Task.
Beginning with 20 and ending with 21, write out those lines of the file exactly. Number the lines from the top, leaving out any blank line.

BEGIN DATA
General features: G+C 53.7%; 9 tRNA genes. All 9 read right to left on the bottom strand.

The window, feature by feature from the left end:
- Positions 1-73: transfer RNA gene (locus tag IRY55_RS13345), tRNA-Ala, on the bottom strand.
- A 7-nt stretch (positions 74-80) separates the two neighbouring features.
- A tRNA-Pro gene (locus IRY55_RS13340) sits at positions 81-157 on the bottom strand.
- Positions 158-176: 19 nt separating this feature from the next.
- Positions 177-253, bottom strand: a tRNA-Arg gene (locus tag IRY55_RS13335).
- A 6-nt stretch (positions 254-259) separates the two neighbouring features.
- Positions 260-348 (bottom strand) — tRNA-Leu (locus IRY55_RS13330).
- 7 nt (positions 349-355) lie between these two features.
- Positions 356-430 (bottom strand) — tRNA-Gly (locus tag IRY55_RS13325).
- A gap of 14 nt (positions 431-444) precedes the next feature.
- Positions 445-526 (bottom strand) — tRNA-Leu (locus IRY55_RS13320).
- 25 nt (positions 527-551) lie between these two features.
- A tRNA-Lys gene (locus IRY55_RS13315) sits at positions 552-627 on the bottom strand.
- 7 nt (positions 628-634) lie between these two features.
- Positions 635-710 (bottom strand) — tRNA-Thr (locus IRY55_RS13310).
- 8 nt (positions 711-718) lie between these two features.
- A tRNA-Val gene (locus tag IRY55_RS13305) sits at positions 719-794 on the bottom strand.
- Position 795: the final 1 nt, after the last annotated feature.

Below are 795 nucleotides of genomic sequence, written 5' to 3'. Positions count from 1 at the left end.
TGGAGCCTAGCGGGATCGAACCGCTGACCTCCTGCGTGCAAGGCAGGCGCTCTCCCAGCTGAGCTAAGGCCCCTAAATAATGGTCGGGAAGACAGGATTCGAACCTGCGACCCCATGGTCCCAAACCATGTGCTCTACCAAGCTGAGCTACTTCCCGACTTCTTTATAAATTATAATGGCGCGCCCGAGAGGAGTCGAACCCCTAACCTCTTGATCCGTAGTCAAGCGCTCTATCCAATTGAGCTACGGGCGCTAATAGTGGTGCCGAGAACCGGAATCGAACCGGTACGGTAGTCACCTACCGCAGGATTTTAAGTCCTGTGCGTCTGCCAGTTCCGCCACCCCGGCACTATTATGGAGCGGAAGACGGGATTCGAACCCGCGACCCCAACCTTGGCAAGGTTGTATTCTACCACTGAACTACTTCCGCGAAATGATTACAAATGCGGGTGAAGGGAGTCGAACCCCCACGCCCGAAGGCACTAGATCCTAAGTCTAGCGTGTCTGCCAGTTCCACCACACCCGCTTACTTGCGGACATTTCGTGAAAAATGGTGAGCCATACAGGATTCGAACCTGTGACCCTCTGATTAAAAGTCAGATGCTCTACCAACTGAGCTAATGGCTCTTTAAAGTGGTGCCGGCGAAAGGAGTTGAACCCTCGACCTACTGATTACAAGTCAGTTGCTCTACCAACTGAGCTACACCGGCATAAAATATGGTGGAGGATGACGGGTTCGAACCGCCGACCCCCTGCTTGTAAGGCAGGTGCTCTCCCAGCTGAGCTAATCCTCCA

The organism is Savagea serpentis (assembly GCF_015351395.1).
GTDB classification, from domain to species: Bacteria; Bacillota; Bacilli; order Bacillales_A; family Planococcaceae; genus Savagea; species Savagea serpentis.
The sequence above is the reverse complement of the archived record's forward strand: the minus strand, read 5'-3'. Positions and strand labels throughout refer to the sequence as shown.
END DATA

- Position 795: the final 1 nt, after the last annotated feature.

Below are 795 nucleotides of genomic sequence, written 5' to 3'. Positions count from 1 at the left end.